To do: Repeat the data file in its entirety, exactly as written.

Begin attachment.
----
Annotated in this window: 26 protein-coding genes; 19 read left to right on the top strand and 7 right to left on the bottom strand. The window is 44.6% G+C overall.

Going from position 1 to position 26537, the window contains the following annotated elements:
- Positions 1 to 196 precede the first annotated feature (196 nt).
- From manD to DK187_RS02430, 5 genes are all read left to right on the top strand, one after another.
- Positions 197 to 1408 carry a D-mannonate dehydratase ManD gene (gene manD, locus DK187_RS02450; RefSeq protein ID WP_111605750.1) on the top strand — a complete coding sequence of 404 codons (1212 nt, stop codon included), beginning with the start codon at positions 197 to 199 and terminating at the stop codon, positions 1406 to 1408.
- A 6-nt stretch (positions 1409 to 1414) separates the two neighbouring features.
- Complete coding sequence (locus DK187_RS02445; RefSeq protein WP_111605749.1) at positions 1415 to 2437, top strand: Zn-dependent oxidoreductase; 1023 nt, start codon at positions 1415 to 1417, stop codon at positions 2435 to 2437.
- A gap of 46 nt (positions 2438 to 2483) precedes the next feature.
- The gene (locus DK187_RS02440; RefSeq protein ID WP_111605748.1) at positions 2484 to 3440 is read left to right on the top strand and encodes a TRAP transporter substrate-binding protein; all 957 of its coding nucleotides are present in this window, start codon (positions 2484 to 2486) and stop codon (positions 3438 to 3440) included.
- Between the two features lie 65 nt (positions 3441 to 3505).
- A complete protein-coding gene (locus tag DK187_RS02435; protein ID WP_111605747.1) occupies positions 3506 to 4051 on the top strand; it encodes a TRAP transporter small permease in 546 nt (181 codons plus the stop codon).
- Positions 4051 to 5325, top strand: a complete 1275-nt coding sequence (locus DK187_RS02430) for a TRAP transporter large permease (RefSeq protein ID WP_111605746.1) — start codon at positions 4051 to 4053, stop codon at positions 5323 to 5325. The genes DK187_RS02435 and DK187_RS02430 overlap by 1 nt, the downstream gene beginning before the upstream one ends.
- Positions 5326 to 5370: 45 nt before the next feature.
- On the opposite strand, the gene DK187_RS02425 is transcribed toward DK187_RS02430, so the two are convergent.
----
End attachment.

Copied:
Annotated in this window: 26 protein-coding genes; 19 read left to right on the top strand and 7 right to left on the bottom strand. The window is 44.6% G+C overall.

Going from position 1 to position 26537, the window contains the following annotated elements:
- Positions 1 to 196 precede the first annotated feature (196 nt).
- From manD to DK187_RS02430, 5 genes are all read left to right on the top strand, one after another.
- Positions 197 to 1408 carry a D-mannonate dehydratase ManD gene (gene manD, locus DK187_RS02450; RefSeq protein ID WP_111605750.1) on the top strand — a complete coding sequence of 404 codons (1212 nt, stop codon included), beginning with the start codon at positions 197 to 199 and terminating at the stop codon, positions 1406 to 1408.
- A 6-nt stretch (positions 1409 to 1414) separates the two neighbouring features.
- Complete coding sequence (locus DK187_RS02445; RefSeq protein WP_111605749.1) at positions 1415 to 2437, top strand: Zn-dependent oxidoreductase; 1023 nt, start codon at positions 1415 to 1417, stop codon at positions 2435 to 2437.
- A gap of 46 nt (positions 2438 to 2483) precedes the next feature.
- The gene (locus DK187_RS02440; RefSeq protein ID WP_111605748.1) at positions 2484 to 3440 is read left to right on the top strand and encodes a TRAP transporter substrate-binding protein; all 957 of its coding nucleotides are present in this window, start codon (positions 2484 to 2486) and stop codon (positions 3438 to 3440) included.
- Between the two features lie 65 nt (positions 3441 to 3505).
- A complete protein-coding gene (locus tag DK187_RS02435; protein ID WP_111605747.1) occupies positions 3506 to 4051 on the top strand; it encodes a TRAP transporter small permease in 546 nt (181 codons plus the stop codon).
- Positions 4051 to 5325, top strand: a complete 1275-nt coding sequence (locus DK187_RS02430) for a TRAP transporter large permease (RefSeq protein ID WP_111605746.1) — start codon at positions 4051 to 4053, stop codon at positions 5323 to 5325. The genes DK187_RS02435 and DK187_RS02430 overlap by 1 nt, the downstream gene beginning before the upstream one ends.
- Positions 5326 to 5370: 45 nt before the next feature.
- On the opposite strand, the gene DK187_RS02425 is transcribed toward DK187_RS02430, so the two are convergent.